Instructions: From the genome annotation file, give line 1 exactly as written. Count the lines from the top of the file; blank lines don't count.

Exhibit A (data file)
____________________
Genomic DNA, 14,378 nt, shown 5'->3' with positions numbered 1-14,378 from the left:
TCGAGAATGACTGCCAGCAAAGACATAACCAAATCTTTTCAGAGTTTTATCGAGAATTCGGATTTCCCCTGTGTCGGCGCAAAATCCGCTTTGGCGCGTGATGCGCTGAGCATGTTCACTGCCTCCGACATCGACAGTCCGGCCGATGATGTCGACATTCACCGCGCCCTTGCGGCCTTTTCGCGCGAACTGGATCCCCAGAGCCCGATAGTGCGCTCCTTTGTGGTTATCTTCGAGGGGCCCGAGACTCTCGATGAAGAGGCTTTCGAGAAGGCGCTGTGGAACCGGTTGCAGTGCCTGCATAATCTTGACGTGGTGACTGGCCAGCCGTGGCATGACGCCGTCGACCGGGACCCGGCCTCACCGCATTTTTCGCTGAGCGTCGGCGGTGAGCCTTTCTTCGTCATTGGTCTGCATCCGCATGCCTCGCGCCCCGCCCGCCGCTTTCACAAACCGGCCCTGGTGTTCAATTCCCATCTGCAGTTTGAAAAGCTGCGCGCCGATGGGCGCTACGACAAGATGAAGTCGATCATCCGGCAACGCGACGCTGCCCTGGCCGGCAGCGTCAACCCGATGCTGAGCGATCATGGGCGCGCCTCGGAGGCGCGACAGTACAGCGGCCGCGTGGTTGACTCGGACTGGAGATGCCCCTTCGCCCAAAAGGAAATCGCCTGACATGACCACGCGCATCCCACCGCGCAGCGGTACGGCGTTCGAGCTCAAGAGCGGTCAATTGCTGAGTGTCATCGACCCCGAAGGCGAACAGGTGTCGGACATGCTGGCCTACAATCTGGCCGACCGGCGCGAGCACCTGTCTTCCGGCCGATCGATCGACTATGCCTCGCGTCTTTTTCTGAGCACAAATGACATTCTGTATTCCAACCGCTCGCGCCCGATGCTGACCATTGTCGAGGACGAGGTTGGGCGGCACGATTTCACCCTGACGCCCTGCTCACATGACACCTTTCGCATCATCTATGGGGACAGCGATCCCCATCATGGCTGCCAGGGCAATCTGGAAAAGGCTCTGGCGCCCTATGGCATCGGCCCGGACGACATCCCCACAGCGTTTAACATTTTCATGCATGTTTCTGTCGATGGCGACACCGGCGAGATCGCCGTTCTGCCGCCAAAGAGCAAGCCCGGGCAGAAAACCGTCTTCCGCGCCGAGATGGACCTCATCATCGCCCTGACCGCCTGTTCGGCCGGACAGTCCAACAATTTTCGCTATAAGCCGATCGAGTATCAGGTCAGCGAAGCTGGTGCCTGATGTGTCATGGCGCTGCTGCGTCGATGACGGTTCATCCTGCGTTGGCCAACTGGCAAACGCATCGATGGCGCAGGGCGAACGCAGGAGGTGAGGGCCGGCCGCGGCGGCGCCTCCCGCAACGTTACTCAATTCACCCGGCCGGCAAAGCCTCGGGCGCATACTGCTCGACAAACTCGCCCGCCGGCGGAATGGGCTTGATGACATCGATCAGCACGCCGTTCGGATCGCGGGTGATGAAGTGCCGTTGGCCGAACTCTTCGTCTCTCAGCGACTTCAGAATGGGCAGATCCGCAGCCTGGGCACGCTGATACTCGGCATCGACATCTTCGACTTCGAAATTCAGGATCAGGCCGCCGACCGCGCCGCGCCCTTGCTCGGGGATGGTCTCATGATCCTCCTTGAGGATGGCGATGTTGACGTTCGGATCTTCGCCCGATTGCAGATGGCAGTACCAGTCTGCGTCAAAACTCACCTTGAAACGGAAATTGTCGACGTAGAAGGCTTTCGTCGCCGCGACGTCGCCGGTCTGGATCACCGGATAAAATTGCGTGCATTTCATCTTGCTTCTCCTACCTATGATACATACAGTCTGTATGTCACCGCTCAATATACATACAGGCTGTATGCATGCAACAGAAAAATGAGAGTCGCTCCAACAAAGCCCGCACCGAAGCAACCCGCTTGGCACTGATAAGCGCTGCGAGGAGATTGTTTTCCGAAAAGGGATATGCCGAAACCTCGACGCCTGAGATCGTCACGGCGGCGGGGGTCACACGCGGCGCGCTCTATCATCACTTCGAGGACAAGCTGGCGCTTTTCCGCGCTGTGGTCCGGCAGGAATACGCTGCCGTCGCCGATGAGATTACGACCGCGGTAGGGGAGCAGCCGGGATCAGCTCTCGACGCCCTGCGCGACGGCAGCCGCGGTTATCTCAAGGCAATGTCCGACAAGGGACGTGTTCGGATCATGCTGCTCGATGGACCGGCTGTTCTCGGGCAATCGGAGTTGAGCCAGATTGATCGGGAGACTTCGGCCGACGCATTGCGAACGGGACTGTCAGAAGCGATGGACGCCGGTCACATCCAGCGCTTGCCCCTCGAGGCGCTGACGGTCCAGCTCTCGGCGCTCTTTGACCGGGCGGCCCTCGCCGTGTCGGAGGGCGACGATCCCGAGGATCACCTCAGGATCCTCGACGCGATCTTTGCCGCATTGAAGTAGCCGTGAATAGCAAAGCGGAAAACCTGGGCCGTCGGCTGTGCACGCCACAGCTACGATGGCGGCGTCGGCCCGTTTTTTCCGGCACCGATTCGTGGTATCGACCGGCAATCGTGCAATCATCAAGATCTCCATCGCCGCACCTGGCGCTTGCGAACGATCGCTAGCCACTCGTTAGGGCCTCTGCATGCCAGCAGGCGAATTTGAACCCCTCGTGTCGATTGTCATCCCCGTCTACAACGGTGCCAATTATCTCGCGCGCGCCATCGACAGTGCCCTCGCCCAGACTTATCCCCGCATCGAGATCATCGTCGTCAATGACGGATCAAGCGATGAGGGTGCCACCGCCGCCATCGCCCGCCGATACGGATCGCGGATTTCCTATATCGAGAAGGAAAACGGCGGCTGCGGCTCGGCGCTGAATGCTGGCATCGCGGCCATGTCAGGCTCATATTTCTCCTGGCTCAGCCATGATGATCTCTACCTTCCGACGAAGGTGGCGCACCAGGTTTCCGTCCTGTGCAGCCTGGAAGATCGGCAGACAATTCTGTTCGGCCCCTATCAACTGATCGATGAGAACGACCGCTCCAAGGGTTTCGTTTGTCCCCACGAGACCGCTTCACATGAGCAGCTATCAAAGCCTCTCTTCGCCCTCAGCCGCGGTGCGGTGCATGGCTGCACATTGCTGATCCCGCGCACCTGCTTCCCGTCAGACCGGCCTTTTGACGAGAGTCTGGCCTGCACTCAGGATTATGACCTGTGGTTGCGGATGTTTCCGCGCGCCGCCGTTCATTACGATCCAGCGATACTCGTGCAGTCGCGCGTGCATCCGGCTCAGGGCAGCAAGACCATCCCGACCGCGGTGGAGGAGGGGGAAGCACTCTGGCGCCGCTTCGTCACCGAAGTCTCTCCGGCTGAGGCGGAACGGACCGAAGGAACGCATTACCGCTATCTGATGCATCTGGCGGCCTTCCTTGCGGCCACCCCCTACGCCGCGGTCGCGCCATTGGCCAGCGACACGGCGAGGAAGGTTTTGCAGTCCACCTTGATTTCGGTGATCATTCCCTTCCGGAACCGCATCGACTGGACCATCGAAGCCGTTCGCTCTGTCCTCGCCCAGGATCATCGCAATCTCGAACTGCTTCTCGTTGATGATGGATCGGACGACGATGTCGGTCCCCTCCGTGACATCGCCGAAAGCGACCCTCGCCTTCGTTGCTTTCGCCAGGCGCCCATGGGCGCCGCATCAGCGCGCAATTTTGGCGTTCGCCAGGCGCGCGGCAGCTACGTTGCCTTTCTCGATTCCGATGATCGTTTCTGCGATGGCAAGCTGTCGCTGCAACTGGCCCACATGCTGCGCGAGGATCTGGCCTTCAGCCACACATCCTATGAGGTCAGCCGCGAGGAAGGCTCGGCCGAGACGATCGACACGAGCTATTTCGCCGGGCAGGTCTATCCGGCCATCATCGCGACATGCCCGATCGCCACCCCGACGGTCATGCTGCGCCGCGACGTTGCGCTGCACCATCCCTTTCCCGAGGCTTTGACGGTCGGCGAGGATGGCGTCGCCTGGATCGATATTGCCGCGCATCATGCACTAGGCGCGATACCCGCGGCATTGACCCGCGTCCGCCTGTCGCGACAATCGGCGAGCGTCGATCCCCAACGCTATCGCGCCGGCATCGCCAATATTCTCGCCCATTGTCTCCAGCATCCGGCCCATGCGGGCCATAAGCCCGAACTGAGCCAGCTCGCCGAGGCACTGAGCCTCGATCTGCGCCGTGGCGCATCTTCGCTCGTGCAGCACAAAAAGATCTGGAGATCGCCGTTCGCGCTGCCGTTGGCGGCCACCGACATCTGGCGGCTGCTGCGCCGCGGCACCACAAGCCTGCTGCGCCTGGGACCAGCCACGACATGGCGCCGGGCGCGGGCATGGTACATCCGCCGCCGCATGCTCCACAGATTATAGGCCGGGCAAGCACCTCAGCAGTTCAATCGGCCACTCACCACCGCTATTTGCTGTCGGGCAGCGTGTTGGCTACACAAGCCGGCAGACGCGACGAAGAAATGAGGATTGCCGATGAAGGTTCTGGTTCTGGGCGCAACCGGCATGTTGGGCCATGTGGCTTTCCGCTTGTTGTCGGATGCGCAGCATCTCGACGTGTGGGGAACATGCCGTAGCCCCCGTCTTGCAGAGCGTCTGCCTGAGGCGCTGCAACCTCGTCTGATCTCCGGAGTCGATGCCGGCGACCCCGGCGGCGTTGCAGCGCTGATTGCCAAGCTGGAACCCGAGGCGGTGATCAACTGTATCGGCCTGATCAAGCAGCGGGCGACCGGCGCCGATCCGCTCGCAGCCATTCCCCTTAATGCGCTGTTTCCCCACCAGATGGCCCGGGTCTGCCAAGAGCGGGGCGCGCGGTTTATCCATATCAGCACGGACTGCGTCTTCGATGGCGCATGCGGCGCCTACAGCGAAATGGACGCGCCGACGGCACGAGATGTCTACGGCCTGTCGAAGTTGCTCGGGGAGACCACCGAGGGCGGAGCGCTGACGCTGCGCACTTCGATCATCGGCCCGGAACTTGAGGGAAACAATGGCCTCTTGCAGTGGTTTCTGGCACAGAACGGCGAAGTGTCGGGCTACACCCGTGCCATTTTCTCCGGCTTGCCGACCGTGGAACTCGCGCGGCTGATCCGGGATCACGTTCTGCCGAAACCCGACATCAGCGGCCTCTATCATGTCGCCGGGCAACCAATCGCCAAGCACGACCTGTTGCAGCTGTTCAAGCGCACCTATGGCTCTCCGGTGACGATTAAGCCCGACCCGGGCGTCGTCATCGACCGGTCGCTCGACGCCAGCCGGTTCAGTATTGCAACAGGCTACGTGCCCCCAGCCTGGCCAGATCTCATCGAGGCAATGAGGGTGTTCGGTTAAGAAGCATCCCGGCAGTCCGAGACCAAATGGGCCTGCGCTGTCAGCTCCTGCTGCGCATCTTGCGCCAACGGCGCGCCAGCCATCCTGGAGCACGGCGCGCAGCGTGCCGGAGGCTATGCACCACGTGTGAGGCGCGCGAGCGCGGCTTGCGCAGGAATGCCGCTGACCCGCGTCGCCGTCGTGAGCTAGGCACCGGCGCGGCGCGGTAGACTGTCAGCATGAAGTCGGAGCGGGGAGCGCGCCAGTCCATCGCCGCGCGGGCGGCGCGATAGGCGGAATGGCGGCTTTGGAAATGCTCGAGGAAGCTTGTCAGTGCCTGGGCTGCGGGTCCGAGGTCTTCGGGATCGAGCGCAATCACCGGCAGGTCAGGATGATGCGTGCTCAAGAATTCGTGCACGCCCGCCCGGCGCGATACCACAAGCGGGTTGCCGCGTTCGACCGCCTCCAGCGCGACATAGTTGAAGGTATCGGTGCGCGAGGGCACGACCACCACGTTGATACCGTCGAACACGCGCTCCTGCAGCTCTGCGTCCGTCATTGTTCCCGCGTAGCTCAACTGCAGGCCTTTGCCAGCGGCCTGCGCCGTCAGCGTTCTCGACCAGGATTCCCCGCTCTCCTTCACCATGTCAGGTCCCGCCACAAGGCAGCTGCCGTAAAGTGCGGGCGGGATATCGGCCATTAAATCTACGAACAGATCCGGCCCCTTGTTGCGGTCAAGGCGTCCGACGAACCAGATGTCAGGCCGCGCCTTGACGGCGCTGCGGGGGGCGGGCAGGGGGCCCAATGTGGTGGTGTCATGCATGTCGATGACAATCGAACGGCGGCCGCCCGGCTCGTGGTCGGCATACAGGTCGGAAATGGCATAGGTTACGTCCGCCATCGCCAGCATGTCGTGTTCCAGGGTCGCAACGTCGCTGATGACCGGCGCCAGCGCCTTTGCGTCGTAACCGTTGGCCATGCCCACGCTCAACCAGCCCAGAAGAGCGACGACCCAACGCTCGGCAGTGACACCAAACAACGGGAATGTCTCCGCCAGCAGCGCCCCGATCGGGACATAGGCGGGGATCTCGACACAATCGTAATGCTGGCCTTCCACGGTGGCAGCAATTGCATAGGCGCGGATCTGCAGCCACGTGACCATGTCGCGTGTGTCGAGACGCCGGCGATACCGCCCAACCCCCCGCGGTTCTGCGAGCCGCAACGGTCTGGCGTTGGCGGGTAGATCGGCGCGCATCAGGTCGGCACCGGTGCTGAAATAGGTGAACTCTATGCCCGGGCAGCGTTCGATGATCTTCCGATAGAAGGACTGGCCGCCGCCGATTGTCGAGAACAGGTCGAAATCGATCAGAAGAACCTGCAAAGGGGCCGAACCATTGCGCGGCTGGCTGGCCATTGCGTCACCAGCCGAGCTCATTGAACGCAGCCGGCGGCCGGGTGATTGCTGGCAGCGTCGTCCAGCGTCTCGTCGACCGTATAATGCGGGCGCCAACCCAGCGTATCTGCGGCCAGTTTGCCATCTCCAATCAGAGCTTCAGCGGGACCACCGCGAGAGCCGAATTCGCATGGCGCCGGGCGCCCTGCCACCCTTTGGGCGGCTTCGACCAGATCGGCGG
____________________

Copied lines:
Genomic DNA, 14,378 nt, shown 5'->3' with positions numbered 1-14,378 from the left: